Logo of the United States Pension Benefit Guar...

When the Pension Benefit Guaranty Corporation (PBGC)’s president, Josh Gotbaum, announced that the bankruptcy of AMR (the parent company of American Airlines) wouldn’t impose additional demands on PBGC’s already flimsy financial statement, his relief was nearly audible:

It is great progress and good news that American recognizes that can reorganize successfully and preserve its employees’ pension plans.

We’re also glad the company is willing to work with us to preserve their pilots’ plan too.

Flimsy doesn’t describe adequately the condition of PBGC’s financial statement. According to its annual report for 2011 it already has more than it can handle. Designed as a backstop for failing pension plans back in 1974, SBGC now has promised more than 1.5 million retired and soon-to-be-retired pensioners $107 billion as a result of pension plans that were or were the residue of company bankruptcies. Unfortunately SBGC only has $81 billion in the bank, leaving the agency with its worst in 37 years: $26 billion. If the AMR bankruptcy had required PBGC to step to the plate to rescue its plans, CBGC’s deficit would have jumped to $35 billion.

Gotbaum says that his agency has never taken a dime of taxpayer money, and doesn’t want to. All it will take is an increase in the premiums it charges to the 44 million pensioners it currently covers under some 27,000 pension plans. But that will take a miracle.

The plans that SBGC backstops are defined benefit plans: they pay out to a retiree an amount based on his salary levels prior to retirement, and not on how much is in his plan. If there isn’t enough money in the plan, the company has to come up with the difference. If the company can’t, then PBGC steps in to help out.

There are at least three reasons why an increase in premiums isn’t likely to happen. First, it would increase pension costs to the companies, which in this never-ending time of economic malaise is the very last thing they need.

Second, most of these plans have been imposed (through “negotiations”) by onto the companies as part of the promise unions have made to its members to guarantee them their benefits. Those have little interest in raising premiums onto the companies as that would increase the incentive for them to change from defined benefit plans to defined contribution plans: the kind where the benefit is based upon what’s in the plan, not what’s in the union-negotiated deal. That would take away one of the major selling points to joining a union in the first place.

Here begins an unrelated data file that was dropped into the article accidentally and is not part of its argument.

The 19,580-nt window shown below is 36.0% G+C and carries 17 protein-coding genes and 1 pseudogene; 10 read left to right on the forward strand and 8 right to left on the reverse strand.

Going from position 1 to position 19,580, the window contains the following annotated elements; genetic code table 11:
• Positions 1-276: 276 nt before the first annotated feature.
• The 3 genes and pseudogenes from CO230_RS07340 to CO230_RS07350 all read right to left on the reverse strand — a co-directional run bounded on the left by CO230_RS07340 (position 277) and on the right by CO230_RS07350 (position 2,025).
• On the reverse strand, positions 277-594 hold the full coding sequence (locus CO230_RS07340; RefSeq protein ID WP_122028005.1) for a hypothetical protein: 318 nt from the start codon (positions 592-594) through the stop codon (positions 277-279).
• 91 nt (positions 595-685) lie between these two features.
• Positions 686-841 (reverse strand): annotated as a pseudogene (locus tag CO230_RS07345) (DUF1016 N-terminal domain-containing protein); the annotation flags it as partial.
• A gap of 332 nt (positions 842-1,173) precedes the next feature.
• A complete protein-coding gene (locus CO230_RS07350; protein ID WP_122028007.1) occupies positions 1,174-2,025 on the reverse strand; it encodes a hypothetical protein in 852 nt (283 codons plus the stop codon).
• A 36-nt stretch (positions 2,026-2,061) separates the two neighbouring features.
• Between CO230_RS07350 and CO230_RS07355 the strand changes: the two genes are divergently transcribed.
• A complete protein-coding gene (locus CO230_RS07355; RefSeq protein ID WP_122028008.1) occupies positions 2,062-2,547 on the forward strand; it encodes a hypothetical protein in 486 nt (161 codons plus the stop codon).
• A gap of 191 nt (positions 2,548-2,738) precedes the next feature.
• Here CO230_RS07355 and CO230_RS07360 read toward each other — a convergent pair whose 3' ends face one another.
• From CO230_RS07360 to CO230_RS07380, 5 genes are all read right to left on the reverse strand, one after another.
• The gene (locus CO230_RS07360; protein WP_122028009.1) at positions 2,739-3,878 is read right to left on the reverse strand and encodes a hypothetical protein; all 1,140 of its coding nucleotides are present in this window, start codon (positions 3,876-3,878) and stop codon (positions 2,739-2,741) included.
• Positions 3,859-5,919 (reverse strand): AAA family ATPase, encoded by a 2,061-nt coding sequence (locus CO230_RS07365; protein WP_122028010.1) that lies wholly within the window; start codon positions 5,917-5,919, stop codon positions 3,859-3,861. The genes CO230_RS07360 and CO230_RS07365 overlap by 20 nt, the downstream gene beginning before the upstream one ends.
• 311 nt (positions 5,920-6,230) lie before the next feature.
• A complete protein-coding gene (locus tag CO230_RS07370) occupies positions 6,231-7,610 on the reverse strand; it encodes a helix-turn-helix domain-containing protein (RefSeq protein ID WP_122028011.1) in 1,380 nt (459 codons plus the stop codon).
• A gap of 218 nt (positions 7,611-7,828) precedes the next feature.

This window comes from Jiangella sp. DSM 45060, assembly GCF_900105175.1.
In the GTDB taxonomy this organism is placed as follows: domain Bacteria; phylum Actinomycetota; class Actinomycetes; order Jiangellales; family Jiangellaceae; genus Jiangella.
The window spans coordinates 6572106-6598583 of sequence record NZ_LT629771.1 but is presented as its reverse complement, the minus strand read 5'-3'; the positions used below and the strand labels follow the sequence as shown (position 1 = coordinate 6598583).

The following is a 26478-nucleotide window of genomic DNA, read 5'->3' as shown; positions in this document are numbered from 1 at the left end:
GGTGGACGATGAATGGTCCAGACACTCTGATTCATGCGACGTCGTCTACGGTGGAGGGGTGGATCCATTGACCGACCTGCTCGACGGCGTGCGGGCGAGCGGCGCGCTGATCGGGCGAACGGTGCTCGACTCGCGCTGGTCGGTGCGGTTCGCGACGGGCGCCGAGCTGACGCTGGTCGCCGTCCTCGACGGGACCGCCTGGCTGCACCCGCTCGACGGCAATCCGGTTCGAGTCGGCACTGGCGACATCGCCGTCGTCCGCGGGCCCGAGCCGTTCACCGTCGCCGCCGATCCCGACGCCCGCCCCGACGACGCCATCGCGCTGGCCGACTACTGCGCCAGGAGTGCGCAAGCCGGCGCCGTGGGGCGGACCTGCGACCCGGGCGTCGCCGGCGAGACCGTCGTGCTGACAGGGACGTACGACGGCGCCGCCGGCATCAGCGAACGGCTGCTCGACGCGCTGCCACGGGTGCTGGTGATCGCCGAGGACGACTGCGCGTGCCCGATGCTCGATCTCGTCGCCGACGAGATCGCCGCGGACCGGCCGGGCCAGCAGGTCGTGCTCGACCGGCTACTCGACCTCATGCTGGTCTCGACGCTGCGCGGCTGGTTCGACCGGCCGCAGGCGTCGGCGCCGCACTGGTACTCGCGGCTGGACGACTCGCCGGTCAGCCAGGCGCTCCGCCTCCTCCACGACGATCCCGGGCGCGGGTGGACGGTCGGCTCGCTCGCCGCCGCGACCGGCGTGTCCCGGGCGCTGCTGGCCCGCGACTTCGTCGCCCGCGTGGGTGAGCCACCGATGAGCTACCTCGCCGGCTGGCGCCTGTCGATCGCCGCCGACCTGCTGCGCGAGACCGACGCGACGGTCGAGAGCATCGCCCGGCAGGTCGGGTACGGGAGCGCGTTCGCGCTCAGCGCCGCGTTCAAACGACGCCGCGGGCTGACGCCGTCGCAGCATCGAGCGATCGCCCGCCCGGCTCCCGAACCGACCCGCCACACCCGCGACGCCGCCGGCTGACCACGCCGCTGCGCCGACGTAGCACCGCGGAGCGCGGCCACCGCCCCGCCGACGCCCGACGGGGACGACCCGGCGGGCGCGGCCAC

But thirdly, the amount of increase in premiums required is staggering. According to a study done back in 2005 (long before the PBGC found itself in such trouble) by the Congressional Budget Office, the said:

Raising rates so that…the present value of expected future losses would equal the present value of premium income would require…the annual premium[s] to be increased by a factor of 6.5.

Putting that into perspective, if the current premium is $9 per plan participant today, to bring the PBGC back into some sort of reasonable financial equilibrium with the promises it has made would require that premium to increase to $58.50 per participant—an increase of 650 percent. And that study by the is nearly 7 years old.

No one in Congress wants to touch this issue. Senator Robert Casey (D-Pa.) tried in the last Congress to make explicit the implicit promise that the federal government would actually formally, in writing, backstop the PBGC but it failed to gain traction. And that’s part of the problem. From the beginning the PBGC was set up as an “independent” agency that would be self-sufficient based on those premiums. As Director Gotbaum noted:

PBGC has never taken a dime from taxpayers—and we want to keep it that way…

It would be better and fairer [for us] to follow the practices of insurance companies: base a company’s premium on its own financial condition and that of its pension plan…

Of course, there’s opposition to the proposal. [If that opposition succeeds, those premium increases] might end up being [paid by] the taxpayers.

And thus it is always so. Those two giant “independent” government-sponsored-entities (GSEs) Fannie Mae and Freddie Mac had to be bailed out with taxpayer money, to the tune of some $116 billion. PBGC is in good company.

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